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Devonish, J A.1; Bacharach, D W. FACSM1; McNair, M E.1

Medicine & Science in Sports & Exercise: May 2003 - Volume 35 - Issue 5 - p S329
G-15M Free Communication/Poster Dietary Patterns and Assessment

1St. Cloud State University, St. Cloud, MN

(Sponsor: David W. Bacharach, FACSM)

Obesity in the United States of America has reached epidemic proportions. More specifically, the rates of overweight and obesity are much higher in black female populations than white female populations. How a person views his/her own body, also referred to as body image, may be a critical element in weight control behaviors.

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To compare the body image constructs of black and white female college women by means of body dissatisfaction.

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Demographic information, skin fold measurements, and body image perceptions were collected on 76 female college students (26 ± 9 years) from two Midwest universities. Body image perceptions were ascertained through the use of 18 figural stimuli of body sizes ranging from very thin to very obese (Williamson et al.). Participants chose figures representative of current body size (CBS), ideal body size (IBS), and the healthiest looking body size (HBS). The discrepancy between CBS and IBS was indicative of body dissatisfaction (BD). Analyses were made using a one-way black vs. white MANOVA (Turkey's criterion) with age, BD, HBS, and body composition as dependent measures.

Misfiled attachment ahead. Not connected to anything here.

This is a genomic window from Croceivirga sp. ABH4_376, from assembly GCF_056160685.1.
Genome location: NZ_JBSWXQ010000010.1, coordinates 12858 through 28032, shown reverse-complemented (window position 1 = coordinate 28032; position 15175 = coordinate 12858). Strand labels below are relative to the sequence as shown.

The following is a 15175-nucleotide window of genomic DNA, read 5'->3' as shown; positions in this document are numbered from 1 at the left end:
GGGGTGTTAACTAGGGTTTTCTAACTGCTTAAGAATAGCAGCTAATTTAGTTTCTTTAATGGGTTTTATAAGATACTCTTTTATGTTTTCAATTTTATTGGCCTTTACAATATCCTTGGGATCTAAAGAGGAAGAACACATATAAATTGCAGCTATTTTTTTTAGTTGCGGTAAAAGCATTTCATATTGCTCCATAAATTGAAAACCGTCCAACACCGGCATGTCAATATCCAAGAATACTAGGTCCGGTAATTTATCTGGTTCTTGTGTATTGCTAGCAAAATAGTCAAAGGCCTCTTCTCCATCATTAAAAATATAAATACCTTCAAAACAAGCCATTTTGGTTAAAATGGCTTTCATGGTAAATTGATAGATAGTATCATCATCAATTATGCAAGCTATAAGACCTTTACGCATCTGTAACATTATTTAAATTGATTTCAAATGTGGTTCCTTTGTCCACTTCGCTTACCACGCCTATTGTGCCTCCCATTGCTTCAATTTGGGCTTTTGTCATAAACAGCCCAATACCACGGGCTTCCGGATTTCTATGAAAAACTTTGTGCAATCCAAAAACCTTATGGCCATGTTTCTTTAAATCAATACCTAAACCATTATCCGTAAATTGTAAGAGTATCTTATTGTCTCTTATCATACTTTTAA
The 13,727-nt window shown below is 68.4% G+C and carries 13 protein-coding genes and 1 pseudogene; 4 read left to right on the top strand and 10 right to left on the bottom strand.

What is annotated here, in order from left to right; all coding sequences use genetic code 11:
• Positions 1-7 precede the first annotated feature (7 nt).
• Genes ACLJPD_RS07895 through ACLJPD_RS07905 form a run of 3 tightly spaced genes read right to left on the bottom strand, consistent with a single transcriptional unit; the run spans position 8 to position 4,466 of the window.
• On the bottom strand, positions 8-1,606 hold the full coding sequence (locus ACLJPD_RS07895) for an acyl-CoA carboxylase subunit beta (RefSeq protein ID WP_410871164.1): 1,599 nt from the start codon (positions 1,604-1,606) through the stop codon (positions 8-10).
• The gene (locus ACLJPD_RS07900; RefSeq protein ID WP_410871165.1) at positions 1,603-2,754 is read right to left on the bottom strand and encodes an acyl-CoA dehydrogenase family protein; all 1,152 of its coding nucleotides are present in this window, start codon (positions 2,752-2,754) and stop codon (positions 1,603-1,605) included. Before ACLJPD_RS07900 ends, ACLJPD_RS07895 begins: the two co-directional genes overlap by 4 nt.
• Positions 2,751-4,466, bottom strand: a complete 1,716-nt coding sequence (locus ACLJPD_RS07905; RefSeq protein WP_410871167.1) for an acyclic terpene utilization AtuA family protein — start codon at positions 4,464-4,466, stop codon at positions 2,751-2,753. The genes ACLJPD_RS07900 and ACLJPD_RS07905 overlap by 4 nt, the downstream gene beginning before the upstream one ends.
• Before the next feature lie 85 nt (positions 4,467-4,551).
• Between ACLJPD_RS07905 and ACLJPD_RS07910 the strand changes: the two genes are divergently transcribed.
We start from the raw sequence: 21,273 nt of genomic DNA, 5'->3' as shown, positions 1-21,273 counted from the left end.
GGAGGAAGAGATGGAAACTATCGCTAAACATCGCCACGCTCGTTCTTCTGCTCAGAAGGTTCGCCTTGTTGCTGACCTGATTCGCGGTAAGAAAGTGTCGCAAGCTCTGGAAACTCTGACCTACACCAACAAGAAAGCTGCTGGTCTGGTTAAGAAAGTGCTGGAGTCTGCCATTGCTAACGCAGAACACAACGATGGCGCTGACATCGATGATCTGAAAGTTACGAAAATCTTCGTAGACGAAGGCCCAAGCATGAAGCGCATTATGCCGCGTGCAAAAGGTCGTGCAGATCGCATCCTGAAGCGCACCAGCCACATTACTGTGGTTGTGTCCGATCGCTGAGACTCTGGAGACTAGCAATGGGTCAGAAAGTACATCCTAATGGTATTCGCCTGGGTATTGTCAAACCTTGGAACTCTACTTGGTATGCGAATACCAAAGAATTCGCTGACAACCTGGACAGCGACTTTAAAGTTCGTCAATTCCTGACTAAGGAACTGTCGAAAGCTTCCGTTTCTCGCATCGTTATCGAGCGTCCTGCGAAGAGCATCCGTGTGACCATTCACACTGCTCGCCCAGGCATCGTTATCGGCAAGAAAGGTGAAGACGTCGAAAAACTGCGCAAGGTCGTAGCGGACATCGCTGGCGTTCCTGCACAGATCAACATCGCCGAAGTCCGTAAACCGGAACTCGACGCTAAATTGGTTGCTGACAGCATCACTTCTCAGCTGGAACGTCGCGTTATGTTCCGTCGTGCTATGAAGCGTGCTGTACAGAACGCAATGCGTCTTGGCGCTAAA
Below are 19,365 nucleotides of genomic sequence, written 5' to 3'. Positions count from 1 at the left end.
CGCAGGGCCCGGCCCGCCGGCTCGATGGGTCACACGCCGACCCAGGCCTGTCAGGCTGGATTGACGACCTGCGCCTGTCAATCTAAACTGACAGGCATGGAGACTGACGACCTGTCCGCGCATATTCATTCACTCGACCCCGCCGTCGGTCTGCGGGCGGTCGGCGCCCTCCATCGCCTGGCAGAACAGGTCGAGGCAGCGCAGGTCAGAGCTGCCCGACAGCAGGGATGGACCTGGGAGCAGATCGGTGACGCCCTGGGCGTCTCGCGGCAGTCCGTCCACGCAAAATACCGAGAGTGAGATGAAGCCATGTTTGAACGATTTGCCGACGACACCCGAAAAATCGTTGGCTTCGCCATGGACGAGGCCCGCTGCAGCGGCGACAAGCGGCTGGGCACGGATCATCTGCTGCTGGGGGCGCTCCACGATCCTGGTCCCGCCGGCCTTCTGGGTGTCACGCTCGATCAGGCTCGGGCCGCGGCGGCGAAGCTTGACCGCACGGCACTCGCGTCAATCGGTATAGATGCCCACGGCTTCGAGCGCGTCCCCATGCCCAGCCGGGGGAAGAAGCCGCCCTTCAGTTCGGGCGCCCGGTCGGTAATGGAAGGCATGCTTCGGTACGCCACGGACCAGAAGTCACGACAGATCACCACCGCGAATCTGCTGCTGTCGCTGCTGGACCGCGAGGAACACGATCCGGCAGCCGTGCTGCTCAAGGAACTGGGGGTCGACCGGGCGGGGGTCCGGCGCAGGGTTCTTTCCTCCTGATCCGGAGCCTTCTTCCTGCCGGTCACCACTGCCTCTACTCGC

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HBS and BD did not differ between the races despite a significant difference in body composition (p<0.05). The white women were classified as overweight with a mean body composition of 24.5 ± 6.2 percent body fat. The black women met obese classifications with an average body composition of 32 ± 8.2 percent. As body composition increased, white women selected larger, more accurate current body size estimates in comparison to the black women.

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Body dissatisfaction via distorted and/or an underestimated current body size perception is a likely risk factor for obesity among black female college students.

©2003The American College of Sports Medicine